A few months ago, my air conditioner completely died. I woke up in the middle of the night covered in sweat, and I didn't know what to do. The next day, I called an HVAC expert, and they came out to inspect my system. It turned out that it had failed because of filthy filters and a clogged return duct, which made me sick to my stomach. I had caused the problem, and I needed to learn how to fix things. My HVAC professional taught me a few easy maintenance techniques that I didn't know before, so that I could maintain my new system. Check out this blog to learn more about HVAC yourself.
The installation day for your new furnace is a big event. If you have never had your furnace placed, you may be wondering about how to get ready and what to expect. There are a few easy steps you can take to get ready for a new furnace installation.
Plan Your Day Around The Install
Installing a new furnace can take longer than many homeowners realize. The time will depend on factors such as the size of your home and the condition of your existing ductwork. You should always plan to be home and available for several hours on the day of your furnace install.
The technicians that install your furnace will be moving a lot of heavy equipment. Cleaning your home to prepare for the installation will make the process go more smoothly. Clear out the install location and make sure there is a clear path from the entryway. Move photo frames and other breakable items, as well as objects on the floor that could be a tripping hazard.
Choose The Right Size Of Furnace
You no doubt want the best furnace you can find within your budget, but this doesn't mean get the biggest furnace in your budget. A furnace that is too big for the house it's installed in will turn on and off more frequently than it should, a problem known as short cycling. A short-cycling furnace wastes energy and often has a shorter lifespan than average due to the strain of starting and stopping so frequently.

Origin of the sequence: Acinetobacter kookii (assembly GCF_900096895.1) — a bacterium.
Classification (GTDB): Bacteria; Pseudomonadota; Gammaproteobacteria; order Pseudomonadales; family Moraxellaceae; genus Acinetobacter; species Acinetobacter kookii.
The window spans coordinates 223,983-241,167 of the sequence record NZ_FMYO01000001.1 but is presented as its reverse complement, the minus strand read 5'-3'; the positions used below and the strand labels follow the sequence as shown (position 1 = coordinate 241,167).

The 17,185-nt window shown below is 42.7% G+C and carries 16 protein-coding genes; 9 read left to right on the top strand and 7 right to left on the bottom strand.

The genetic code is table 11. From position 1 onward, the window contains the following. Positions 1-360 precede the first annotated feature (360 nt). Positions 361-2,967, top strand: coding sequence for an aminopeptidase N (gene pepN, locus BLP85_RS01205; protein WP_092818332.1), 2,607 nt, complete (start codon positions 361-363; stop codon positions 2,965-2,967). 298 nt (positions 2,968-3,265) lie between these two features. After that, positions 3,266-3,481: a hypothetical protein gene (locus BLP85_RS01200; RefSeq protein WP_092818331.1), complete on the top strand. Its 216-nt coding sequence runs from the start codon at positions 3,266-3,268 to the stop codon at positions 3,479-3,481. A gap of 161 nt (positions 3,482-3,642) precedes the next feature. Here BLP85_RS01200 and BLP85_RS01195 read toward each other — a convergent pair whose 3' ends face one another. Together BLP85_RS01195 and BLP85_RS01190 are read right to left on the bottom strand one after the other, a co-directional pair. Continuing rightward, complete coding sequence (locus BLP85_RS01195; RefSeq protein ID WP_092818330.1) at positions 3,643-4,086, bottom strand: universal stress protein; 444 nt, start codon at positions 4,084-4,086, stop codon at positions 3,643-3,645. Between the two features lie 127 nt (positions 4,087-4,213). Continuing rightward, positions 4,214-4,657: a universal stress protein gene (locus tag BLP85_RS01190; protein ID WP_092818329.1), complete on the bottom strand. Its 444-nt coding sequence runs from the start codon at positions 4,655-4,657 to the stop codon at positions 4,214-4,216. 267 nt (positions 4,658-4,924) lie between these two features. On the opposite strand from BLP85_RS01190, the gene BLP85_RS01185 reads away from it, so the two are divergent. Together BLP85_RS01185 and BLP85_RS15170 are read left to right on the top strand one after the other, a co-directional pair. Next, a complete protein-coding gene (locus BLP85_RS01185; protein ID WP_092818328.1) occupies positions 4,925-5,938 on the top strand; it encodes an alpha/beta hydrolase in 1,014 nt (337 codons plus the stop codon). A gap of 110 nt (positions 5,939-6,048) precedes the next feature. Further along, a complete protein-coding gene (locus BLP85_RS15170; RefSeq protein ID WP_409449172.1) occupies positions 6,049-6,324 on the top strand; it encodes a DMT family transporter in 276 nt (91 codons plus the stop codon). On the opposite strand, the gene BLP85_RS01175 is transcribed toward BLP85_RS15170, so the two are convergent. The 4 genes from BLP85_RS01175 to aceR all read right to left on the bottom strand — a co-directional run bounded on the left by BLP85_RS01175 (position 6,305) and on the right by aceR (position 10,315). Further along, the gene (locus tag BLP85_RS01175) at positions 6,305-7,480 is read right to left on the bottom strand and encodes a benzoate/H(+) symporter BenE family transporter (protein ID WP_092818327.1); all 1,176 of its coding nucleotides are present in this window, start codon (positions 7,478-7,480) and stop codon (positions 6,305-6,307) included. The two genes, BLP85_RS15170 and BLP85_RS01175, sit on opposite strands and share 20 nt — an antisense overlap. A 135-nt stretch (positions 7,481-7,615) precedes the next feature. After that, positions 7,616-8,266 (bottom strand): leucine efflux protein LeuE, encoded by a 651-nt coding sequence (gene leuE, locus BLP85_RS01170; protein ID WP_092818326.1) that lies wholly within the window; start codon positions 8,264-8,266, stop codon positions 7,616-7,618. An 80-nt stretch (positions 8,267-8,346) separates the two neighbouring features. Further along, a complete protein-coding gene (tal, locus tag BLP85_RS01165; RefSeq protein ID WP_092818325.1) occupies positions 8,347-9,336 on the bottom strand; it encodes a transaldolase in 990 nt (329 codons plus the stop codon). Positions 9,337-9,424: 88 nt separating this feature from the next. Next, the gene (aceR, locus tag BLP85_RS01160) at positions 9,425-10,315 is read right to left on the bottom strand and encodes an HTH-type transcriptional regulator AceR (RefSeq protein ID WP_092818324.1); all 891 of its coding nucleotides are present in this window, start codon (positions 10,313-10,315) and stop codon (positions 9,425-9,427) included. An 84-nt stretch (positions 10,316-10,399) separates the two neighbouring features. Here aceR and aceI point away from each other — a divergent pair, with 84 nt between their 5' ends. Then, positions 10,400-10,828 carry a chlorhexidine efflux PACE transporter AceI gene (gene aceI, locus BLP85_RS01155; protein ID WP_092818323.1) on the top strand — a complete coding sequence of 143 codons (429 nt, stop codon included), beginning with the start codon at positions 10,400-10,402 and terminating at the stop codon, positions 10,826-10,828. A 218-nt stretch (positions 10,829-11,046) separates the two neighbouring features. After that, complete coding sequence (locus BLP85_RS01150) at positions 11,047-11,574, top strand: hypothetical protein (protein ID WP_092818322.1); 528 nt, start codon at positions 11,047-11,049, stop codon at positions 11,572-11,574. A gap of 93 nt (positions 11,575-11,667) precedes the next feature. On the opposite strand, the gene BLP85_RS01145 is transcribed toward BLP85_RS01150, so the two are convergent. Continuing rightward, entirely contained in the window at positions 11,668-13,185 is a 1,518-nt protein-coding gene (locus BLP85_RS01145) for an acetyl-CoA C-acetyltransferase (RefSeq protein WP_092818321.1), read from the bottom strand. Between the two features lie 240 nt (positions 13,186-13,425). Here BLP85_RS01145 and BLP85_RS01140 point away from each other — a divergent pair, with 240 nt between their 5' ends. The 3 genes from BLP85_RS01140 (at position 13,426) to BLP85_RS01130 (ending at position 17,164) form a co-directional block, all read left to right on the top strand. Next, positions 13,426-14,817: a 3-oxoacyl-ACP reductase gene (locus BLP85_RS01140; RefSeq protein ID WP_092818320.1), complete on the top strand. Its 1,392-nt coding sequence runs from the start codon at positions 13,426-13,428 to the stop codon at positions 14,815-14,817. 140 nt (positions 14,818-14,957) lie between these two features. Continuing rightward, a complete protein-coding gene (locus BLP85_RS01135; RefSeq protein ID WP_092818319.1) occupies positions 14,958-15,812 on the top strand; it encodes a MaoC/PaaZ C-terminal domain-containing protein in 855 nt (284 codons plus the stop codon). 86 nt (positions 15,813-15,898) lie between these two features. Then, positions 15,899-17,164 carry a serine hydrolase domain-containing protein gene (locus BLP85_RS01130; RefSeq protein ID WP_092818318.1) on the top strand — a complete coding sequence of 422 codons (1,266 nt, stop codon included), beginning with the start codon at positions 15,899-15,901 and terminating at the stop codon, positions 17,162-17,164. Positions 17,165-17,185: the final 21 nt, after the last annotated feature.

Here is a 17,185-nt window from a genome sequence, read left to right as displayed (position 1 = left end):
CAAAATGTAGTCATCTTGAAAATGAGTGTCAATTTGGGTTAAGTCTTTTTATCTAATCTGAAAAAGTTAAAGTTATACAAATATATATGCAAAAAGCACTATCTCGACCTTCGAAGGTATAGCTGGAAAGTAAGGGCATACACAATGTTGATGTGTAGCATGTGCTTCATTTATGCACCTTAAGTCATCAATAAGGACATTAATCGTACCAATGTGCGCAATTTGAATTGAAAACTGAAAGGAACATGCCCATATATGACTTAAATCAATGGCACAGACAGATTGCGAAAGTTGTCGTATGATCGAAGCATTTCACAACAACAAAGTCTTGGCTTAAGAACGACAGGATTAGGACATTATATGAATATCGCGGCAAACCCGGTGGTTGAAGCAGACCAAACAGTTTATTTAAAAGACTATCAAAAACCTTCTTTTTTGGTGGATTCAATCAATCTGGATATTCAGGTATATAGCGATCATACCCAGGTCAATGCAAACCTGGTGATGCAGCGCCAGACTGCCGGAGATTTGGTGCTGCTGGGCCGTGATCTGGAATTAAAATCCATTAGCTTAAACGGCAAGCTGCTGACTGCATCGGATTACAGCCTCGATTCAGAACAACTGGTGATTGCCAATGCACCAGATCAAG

The heat output of a furnace is measured in BTUs. If you know the square footage of your home, you can estimate how many BTUs you need. If you live in a hot climate, you should aim for 30 to 40 BTU per square foot. Temperate areas are served well with 40 to 45 BTU per square foot, and cold climates can need up to 60 BTU per square foot.
Consider Add-Ons During Installation
If you're already getting a new furnace, it's a good time to think about other add-ons that could be installed on the same day. Installing a programmable thermostat will give you more precise control over your furnace's temperature and energy use. You can also consider inline air purifiers or humidifiers to improve your home's air quality.
A new furnace can revitalize your HVAC system and keep you more comfortable while slashing energy costs. Use these tips to get the most out of your new furnace installation.
To learn more, contact a heating installation contractor.Share
30 March 2020